Wireless One
    Tuckerton, NJ
    40 Mainship Sedan Bridge

  11. Ben Ellison Ben Ellison says:

    Do check out while you can. I learned this morning that it’s just a quickly thrown together demo that will go offline in a few weeks. The idea is to show off some of the marine weather products that Baron wants to supply to apps and web site developers, and even MFD manufacturers. Apparently some partnerships will be announced soon.
    I’m particularly impressed with what’s called “future radar” or the “5km BAMS” weather model (they’re the same). I’ve seen some uncanny specific precipitation forecasts presented in the same way we see realtime NEXRAD. Also impressive is the ocean currents forecasting which includes weather, not just historical data and recent measurements. And there’s much more.
    Developers can go here for info on the API:

  12. Bill Lentz says:

    Henry, I have installed a few of these antennas made by someone else but I believe sold by Wilson. They have some real gain in the PCS bands and create their own ground plane.
    Here are the specs.
    Wilson 301130
    Omni-Directional Antenna
    Built-In Chrome-Plated Radial Ground Plane
    Fiberglass Encased
    Fits Standard 1 inch x 14 threaded mount
    Mount is NOT included
    Model: 301130
    Frequency range: 700-800 / 824-894 / 880-960 / 1710-1880 / 1850-1990 / 2110-2170 mhz
    Antenna gain: 3.4db / 5.12db / 3.5db / 3.1db / 6.12db / 0.2db
    Impedance: 50 Ohms
    Cable: None included – select a cable from the menu above
    Height: 21″ (including coupler)
    Connector: FME female
    Mount: Standard 1-inch x 14 thread – mount is NOT included (can be added from the menu above)
    Polarization: Vertical
    Material: Fiberglass
    Tessco and the 3G store carry these and the cable/ adapter kits.
    Wireless One
    40 Mainship Sedan Bridge

  13. HenryD says:

    I have two antennas I am going to try.
    I just recieved a TerraWave M3060070O10006OSS – cellular phone / Wi-Fi antenna from Tessco. And am in conversation with Wilson Electronics for the correct adapter from my UML295 to the “N” connector on the antenna.
    Thanks – Henry

  14. Bill Lentz says:

    Henry, please post the results of your new installation. I have a UML290 so I’m not sure if my USB modem uses the same adapter/ jumpers as the newer UML295. The 3G Store is a good source for adapter cables for various modems.
    Bill Lentz
    Wireless One
    40 Mainship Sedan Bridge

  15. Ben Ellison Ben Ellison says:

    The new little weather widget on the top of Panbo’s main page doesn’t look like much but it links to some really interesting widgets that I put on my About page today. You can even set them to remember the U.S. site you’d like to keep track of:

  16. Bill Lentz says:

    Henry did you install the antennas to your VZW LTE modem? Did the upgrade increase performance?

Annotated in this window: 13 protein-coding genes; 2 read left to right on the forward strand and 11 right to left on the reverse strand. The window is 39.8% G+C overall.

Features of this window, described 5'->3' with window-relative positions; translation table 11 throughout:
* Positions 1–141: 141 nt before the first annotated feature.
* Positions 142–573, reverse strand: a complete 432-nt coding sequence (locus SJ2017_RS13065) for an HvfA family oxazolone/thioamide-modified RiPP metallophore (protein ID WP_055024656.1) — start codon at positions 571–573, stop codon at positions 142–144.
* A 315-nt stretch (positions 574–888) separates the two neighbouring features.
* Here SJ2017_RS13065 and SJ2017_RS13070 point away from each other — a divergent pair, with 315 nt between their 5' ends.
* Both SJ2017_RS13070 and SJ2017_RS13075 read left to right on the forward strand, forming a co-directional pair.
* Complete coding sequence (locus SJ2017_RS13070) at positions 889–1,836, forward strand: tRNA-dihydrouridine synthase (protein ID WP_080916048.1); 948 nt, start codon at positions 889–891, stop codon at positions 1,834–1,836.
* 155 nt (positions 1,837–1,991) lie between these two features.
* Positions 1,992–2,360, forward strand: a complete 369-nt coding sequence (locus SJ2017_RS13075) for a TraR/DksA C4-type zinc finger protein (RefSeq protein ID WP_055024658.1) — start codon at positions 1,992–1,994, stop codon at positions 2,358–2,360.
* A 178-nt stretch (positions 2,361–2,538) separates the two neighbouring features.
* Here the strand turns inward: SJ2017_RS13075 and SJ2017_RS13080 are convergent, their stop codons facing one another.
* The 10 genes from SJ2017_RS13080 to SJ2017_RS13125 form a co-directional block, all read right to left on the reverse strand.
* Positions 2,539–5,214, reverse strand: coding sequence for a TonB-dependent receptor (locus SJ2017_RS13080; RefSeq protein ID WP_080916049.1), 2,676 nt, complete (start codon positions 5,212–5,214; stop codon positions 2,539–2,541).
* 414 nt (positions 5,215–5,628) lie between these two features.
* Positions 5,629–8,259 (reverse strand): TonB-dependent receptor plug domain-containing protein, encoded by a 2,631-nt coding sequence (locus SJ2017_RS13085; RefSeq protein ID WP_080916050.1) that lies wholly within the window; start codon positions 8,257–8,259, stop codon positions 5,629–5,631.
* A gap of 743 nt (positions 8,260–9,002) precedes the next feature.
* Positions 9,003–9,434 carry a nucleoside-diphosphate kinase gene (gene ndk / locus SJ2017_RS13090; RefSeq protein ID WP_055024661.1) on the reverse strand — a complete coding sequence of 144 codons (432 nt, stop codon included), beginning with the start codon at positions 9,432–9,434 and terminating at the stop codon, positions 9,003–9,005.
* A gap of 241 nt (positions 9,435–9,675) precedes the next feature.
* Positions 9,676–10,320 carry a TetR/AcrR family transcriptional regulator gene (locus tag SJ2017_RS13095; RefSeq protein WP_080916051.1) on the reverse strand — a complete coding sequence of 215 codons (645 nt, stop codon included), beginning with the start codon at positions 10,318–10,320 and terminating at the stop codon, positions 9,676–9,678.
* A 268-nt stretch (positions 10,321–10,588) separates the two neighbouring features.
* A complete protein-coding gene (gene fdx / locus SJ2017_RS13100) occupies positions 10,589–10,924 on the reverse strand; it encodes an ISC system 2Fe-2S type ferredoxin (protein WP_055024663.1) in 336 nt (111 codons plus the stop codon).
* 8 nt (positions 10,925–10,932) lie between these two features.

MV;Wireless One
    Little Egg, NJ

  17. Bill Lentz says:

    Henry did you install the antennas to your VZW LTE modem? Did the upgrade increase performance?
    MV;Wireless One
    Little Egg, NJ

  18. Ben Ellison Ben Ellison says:

    Inmarsat Fleet One satellite communications for smaller boats has purportedly gone live:
    The tiny terminal with “data connectivity up to 100 Kbps, a single voice line and SMS” plus Inmarsat’s 505 safety service sounds interesting. But I can’t find anything about hardware or service pricing. Anyone?

  19. Alan Spicer says:

    I keep up on this stuff including what’s actually inside the routers making it work … always in search of the newest level of WiFi or nG where n is currently 4G LTE. The problem with the newest level of 4G LTE is #1 hardware being available, particularly routers, and #2 the cellular carriers actually supporting it. There is some new stuff out that can switch US / CAN cellular carriers with just a firmware update, and routers that can do multiple plug in modem modules – so US and US (2) or US and EURO/ASIAN (2) is possible. The external antenna connection on these routers is much nicer SMA than anything on a USB stick would have – if they have anything at all. A newer embedded card module will actually have the carrier switching firmware files already onboard it – which will cause heck for mfr.’s trying to charge support fees for getting something that should be FREE. I’m glad to see some boats actually installing 2 antennas for the MIMO support of both WiFi and 4G / 3G systems as this is really a necessity although most don’t want to run the cables and mount the antenna to do it.

  20. Bill Lentz says:

    I had the pleasure of being one of the BETA testers for the Wave WiFi N MIMO unit. It uses the same graphic user interface the original units used and it can be tailored for Smart Phone mode with one click. I use it with a single cross polarized Omni sold by Ubiquiti under the AirMax antenna line.
    I have always recommended that people use dual antennas even prior to 4G. Many 3G systems can benefit by using diversity reception. There are modems that support this mode. For the best N MIMO and 4G results you should use cross polarization antennas.
    Bill Lentz